This is not to say that the jury may not be told that there is a presumption of sanity. As the Davis case makes equally clear, that presumption is one of those circumstances of ordinary life which the jury may take into account in weighing all of the evidence to determine whether the government has proved guilt beyond a reasonable doubt. The Tenth Circuit in Otney v. United States, 340 F.2d 696 (10th Cir. 1965), has held that the court may not in charging the jury even refer to the presumption of sanity. That holding seems to go beyond what is required by Davis v. United States, supra. We hold that (1) the court must determine whether there is some evidence, either in the government's or the defendant's case, that his act was a consequence of mental illness; (2) if it so finds the court must then instruct the jury that the government throughout the trial has the burden of proving beyond a reasonable doubt that the offense was not the consequence of a mental illness;3 (3) if it so finds, the court should also instruct the jury that there is a presumption of sanity which it may take into account along with all the evidence in the case in determining whether the government has proved beyond a reasonable doubt that the offense was not the consequence of a mental illness. Since the charge as given placed on the defendant a burden of convincing the jury that the government had the burden of proof on sanity, Bellott must be afforded a new trial.
Bellott contends, however, that he is entitled to a judgment of acquittal because the evidence of this mental condition, as related by the defense experts to the offense, was such that no reasonable man could conclude that the government had met its burden beyond a reasonable doubt. The thrust of his argument is that because he produced expert testimony and the government did not the only reliable evidence of his mental condition suggested that the event was the product of a mental illness. We reject this contention. In addition to the presumption of sanity, there is in the record considerable lay testimony suggesting sanity at the time in question. Bellott contends that lay testimony cannot meet the government's burden in the face of defense expert opinion evidence. This contention was rejected by the Eighth Circuit in Dusky v. United States, 295 F.2d 743 (8th Cir. 1961), in which Judge (now Justice) Blackmun reiterated the continued validity of the general rule that properly qualified lay witnesses may testify as to the sanity of an accused and that such testimony is sufficient to satisfy the burden of the prosecution even though there is contrary expert opinion. Bellott urges that in a jurisdiction such as the Virgin Islands where the Currens rather than the M'Naghten standard of criminal responsibility applies the rule should be otherwise. Cf. United States v. Brawner, 153 U.S.App.D.C. 1, 471 F.2d 969, 994 (1972). We need not decide that issue on this appeal, however, because in addition to the testimony of lay witnesses there is extensive cross-examination of the experts casting considerable doubt upon the factual premises upon which their opinion rested. Since the experts conceded that if the factual premises were incorrect their opinions would be different there is ample evidence from which reasonable men could have rejected their opinions entirely. Thus, we reject Bellott's contention that we should reverse his conviction and direct the entry of a judgment of acquittal. That is not to suggest that we think it good prosecutorial practice to rely on cross-examination of experts called by the defendant when the government has prior notice of an insanity defense. Prudence dictates that government expert testimony on the Currens defense be available for the jury's enlightenment.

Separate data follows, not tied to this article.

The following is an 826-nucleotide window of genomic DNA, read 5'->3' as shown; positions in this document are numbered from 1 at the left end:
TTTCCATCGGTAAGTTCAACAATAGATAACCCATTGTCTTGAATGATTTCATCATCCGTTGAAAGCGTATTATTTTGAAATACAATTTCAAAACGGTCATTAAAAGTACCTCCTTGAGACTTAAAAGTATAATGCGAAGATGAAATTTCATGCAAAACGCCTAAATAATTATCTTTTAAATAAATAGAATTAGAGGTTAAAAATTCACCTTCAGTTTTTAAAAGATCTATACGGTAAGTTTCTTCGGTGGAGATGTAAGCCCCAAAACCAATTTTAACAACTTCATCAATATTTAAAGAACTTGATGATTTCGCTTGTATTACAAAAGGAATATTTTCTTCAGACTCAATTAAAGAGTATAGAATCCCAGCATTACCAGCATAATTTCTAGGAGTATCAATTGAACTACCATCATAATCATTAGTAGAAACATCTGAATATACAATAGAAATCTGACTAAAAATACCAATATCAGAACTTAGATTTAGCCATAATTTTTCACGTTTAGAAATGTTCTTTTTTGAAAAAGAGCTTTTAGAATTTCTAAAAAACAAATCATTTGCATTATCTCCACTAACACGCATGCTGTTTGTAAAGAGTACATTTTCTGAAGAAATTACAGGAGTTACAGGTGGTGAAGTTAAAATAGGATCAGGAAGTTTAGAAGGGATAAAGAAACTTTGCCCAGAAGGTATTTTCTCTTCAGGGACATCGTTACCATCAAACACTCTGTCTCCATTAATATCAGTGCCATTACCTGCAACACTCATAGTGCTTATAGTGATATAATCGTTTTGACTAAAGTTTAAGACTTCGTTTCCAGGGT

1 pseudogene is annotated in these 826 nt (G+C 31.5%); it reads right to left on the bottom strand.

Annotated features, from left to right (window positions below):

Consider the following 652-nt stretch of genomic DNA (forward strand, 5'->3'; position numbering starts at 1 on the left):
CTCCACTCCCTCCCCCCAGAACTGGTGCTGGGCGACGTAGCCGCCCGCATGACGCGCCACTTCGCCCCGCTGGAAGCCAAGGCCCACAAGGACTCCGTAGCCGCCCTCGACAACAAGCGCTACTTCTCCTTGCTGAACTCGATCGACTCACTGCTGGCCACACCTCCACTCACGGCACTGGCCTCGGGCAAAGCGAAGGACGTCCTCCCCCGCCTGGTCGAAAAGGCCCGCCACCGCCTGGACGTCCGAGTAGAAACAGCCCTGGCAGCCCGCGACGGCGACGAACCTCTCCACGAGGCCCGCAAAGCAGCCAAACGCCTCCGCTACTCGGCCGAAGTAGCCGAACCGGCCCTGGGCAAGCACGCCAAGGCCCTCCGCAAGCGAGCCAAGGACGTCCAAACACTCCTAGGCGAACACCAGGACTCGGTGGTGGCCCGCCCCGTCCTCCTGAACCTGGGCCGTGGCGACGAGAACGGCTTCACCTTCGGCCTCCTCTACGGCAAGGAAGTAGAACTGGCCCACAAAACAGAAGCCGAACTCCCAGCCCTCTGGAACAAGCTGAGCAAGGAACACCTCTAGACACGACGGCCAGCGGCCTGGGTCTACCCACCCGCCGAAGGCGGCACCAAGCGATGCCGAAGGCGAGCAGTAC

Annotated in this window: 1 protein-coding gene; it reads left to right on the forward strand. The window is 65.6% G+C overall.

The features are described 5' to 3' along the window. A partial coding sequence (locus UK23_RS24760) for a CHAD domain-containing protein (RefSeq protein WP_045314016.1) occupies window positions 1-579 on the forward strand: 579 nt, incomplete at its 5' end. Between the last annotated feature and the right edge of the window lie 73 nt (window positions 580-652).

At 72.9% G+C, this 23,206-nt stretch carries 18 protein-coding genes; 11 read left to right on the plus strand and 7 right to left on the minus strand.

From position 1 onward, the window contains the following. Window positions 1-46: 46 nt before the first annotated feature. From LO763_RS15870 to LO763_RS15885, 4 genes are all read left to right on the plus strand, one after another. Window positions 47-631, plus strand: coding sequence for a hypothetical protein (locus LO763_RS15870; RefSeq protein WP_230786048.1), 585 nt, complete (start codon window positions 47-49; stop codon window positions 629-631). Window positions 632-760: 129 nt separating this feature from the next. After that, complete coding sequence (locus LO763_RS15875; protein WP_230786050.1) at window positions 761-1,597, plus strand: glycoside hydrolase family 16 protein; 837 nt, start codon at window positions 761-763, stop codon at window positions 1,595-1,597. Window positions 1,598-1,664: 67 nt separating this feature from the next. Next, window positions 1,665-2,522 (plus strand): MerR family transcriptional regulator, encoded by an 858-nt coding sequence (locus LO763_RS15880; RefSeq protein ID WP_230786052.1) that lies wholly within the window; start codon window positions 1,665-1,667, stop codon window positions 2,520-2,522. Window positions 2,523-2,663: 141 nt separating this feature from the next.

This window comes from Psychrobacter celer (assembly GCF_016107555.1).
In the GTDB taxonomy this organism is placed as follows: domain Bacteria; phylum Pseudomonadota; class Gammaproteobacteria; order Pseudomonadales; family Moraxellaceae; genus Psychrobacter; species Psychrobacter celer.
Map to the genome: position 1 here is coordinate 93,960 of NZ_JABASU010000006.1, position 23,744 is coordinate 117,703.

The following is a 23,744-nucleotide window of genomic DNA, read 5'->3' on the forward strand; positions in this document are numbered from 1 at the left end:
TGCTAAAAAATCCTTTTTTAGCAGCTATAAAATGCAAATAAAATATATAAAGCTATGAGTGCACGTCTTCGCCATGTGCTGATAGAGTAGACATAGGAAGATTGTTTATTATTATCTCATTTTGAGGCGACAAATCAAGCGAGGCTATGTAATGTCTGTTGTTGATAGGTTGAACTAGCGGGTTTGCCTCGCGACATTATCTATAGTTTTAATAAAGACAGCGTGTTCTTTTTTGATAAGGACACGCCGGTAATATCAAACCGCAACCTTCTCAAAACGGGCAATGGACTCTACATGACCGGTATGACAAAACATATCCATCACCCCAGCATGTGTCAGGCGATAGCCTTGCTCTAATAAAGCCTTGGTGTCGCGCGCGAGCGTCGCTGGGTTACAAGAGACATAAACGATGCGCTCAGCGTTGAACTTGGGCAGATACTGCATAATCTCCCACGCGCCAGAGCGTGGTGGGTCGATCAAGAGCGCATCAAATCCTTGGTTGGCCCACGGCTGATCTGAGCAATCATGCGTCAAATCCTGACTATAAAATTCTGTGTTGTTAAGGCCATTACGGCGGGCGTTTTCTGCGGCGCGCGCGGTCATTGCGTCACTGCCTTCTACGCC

The judgment of sentence will be reversed and the case will be remanded to the District Court of the Virgin Islands for a new trial.
The opinion dealt with two defendants
Our decision requiring that the Virgin Islands follow the federal rule of Davis v. United States, supra, should not be understood as a holding that state courts may not use a charge imposing some burden on a defendant with respect to an insanity defense. See Leland v. Oregon, 343 U.S. 790, 72 S. Ct. 1002, 96 L. Ed. 1302 (1952)
This must be done in language equivalent to that approved in United States v. Currens, supra